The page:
To use the ad blocker you need to log in to your router admin settings. Generally, DNS settings can be found in the advanced WAN settings. Refer to your router’s specific documentation if unsure. Once you find it, change the DNS server settings from the default provider to the IP address of your Pi.

Which one should I use?

Both AdGuard Home and Pi-hole are extremely capable ad blockers. However, there are some differences between the two. I used Pi-hole for several months before I switched to AdGuard. Pi-hole worked, but AdGuard seems to work on my network a little better.

  • AdGuard is available both as a network-wide blocker that can be installed on a Pi (or any always-on device) and as a standalone app. The app can be installed on mobile devices as well as any Windows PCs and can be used . Pi-hole is only available on your home network (unless you use a VPN while away).
  • The web interface for AdGuard is a little more streamlined and easy to follow (in my own opinion). You can also easily turn on/off blocking for specific services: Facebook, TikTok, Instagram, etc.
  • Both blockers can serve as the primary DHCP server for the network. Pi-hole, being a little older, gives more DHCP options than AdGuard. The DHCP server in AdGuard is currently beta. That being said…if you have a entry-level consumer router I’d use the DHCP server in the blocker for more network control. For a prosumer router (i.e. Ubiquiti), the router has more control and should be the DHCP server.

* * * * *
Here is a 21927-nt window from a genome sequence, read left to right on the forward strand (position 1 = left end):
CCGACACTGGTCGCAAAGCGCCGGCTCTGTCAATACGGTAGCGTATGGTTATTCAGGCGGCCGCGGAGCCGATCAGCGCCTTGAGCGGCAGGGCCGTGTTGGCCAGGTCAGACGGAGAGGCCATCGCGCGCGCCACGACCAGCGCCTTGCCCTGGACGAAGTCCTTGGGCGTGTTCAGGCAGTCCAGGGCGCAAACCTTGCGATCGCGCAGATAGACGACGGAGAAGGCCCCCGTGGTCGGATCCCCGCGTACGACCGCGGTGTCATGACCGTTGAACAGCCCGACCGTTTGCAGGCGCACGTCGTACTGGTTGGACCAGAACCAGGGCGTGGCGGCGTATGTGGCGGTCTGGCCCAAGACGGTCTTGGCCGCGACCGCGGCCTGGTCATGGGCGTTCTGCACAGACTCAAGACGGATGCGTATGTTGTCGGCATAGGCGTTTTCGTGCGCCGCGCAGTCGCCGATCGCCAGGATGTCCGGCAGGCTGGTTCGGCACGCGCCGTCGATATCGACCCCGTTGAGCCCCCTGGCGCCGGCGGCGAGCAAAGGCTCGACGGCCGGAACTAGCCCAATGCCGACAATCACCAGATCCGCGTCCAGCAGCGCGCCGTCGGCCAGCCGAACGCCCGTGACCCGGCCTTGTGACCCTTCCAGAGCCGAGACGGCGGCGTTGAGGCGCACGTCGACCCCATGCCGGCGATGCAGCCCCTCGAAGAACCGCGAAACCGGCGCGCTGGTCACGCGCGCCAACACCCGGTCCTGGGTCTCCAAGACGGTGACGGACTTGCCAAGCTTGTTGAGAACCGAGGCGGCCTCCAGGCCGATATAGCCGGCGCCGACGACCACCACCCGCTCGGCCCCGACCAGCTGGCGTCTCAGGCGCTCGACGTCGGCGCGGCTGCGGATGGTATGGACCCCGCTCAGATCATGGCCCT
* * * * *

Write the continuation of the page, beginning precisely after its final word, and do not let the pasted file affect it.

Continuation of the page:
• Pi-hole allows for custom DNS entries. I.e., if I want to access my NAS by typing nas.themays.me in my browser bar rather than the IP address, I can make that a custom DNS entry in Pi-hole. Currently (or I’ve missed it), AdGuard Home does not have a custom DNS option.
  • Additional block lists for Pi-hole are a little easier to find and load IMO. I’m still hunting for extra block lists for AdGuard. That being said, the default lists do the job.
  • In general, Pi-hole has a more robust feature set under the hood, it just takes a little getting used to the interface. AdGuard is getting there, but as I said before its interface is a little more intuitive to use. For example, Pi-hole seems to be better at identifying specific clients even when not the DHCP server. AdGuard only recognizes clients when manually set up as the DNS server on the client.
  • AdGuard has additional Safe Search, Parental Controls, and malware protection built in. Pi-hole only blocks ads. Without a little work you also don’t have the robust parental control features that AdGuard has. I’ve got kids, so that is a win for AdGuard.

Streaming Services and Ad Blockers

As I found out, an unintended consequence of ad blockers can be streaming services. When you install a network ad blocker, you may unintentionally break some of the streaming services. These platforms are sometimes highly dependent on ads, and as a result they don’t work very well if you try to block those ads. For example, Paramount+ (previously CBS All Access), simply won’t play video if Pi-hole is installed with the default settings. Other ad-intensive platforms (i.e. YouTube) can also have unexpected behavior.

AdGuard Home (so far) works out of the box with all the streaming channels. Pi-hole requires a extra step to make work. In a nutshell, you will need to create a new client group and assign clients (IP addresses) to that group. This group will bypass the ad blocking of Pi-hole and allow your streaming services to work correctly. I simply put all my smart TVs and streaming players in this group. Several searches will show that to fix streaming services you should whitelist certain web links that expose the network to those ads. Just create a client group. It works.